Fast forward to last Saturday night at the Great American Music Hall in San Francisco, and it's clear there's still no static in that psychic connection. After the Winston-Salem show, the brothers whipped up a demo of Oliver's soul-saturated roots-folk songs, sent it off to Blue Note Records, and the Wood Brothers were born. Their 2006 debut album, Ways Not To Lose, was an invigorating reminder of the understated power of the duo; NPR called it one of the year's top "overlooked" albums. Last week, the brothers kicked off a national tour in support of their most recent album, August's Smoke Ring Halo. Along for the ride is another sibling duet, Winnipeg's Sarah and Christian Dugas, a howling chanteuse with a dark blue melodic sensibility and her rhythm guitar-picking brother.
Jeremy Jones on Feather Peak outside Bishop, Calif., last January.
A few years ago, Jeremy Jones was cutting up one of his favorite runs down a glacier in Chamonix, the legendary French ski area high in the Aiguilles Rouges mountains. Jones has been a regular at this spot for the last 15 years, coming for a few weeks every winter to hone the skills that have made him one of the world's leading big mountain snowboarders. But on this occasion, he did something he doesn't often do: stop short. The glacier, he said, had receded a few hundred yards up the valley, effectively chopping off the end of his run. "That's kind of a drastic deal," he told me, and not because he was bummed about losing the powder: "Glaciers aren't supposed to move that fast."
The experience was representative of something Jones, 36, said he's been noticing more and more on his globe-crossing expeditions to the world's sweetest slopes: warmer winters, less snow, and generally lame ski conditions. The culprit, he says, is climate change, and it's not just impacting skiers and snowboarders: The $67 billion snow sport industry includes businesses near ski spots and the locals who run them, and their survival depends on robust winters. Just ask ski-area business owners from Vermont to California, who are still slogging through a major bummer of a winter this season. Climate scientists agree that global warming, unsurprisingly, is bad news for snowpack.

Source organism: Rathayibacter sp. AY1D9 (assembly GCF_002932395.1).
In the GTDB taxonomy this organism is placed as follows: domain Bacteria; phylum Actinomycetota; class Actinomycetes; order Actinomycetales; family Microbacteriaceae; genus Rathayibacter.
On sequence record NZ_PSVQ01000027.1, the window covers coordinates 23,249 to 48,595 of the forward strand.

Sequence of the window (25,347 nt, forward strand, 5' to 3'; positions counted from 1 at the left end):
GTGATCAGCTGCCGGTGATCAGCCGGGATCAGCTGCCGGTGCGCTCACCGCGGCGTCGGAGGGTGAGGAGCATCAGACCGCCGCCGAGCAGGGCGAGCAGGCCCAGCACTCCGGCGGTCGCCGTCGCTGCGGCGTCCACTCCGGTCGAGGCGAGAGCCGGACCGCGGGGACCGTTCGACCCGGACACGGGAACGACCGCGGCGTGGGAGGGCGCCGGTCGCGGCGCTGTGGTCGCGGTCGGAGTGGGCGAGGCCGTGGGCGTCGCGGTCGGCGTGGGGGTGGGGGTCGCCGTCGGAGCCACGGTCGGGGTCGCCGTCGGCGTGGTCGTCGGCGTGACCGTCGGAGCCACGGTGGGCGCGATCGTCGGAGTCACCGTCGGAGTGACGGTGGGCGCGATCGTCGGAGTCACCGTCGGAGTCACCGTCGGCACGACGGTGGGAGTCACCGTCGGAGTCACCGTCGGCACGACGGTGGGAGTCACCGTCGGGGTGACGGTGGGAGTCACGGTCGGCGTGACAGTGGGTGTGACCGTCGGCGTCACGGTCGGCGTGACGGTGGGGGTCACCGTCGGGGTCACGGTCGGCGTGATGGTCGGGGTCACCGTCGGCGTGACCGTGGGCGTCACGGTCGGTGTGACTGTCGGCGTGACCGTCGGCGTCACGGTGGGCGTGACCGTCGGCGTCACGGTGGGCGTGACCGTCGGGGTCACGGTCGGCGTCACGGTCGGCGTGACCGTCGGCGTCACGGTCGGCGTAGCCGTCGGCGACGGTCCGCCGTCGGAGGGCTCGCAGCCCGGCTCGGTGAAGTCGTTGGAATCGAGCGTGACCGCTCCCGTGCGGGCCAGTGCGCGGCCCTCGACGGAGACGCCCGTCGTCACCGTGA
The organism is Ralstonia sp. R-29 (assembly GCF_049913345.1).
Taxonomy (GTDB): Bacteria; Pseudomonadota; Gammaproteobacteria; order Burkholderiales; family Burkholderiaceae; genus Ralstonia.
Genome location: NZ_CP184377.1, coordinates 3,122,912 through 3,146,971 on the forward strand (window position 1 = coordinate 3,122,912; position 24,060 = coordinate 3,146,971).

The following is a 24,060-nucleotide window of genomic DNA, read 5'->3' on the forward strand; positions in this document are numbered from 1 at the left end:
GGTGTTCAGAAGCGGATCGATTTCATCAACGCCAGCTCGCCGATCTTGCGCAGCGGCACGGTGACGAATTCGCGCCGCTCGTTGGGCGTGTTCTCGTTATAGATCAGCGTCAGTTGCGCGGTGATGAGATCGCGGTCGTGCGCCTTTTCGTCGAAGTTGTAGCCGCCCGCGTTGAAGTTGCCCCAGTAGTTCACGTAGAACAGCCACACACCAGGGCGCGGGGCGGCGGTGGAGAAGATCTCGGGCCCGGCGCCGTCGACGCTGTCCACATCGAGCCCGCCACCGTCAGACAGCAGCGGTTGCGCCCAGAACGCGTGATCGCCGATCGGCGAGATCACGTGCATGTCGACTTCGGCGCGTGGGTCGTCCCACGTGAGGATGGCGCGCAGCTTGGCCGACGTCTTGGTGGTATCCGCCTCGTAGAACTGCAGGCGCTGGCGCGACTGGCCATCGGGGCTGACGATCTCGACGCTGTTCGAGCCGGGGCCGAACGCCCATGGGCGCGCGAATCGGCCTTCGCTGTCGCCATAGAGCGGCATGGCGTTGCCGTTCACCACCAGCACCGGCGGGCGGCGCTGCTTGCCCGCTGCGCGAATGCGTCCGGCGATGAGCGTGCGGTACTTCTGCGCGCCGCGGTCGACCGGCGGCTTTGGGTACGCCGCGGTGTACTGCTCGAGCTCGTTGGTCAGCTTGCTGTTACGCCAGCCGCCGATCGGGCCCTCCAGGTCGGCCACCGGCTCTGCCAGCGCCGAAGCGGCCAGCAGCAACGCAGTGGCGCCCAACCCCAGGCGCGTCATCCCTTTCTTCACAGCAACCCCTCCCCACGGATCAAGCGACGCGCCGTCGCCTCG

To fight back, in 2007 Jones created Protect Our Winters, a nonprofit alliance of snow athletes that raises money and lobbies politicians to pass legislation limiting greenhouse gas emissions and supporting clean energy. This fall, Jones, along with a team of scientists and other snow athletes, traveled to Washington, DC, (where the battle over climate change is "gnarly," he said) to meet with lawmakers from snowy states, including Rep. Peter Welch (D-Vt.) and Sen. Michael Bennet (D-Colo.). I called Jones to talk about the link between snowboarding and climate change, and the experience of swapping beanies and down jackets for a suit and tie.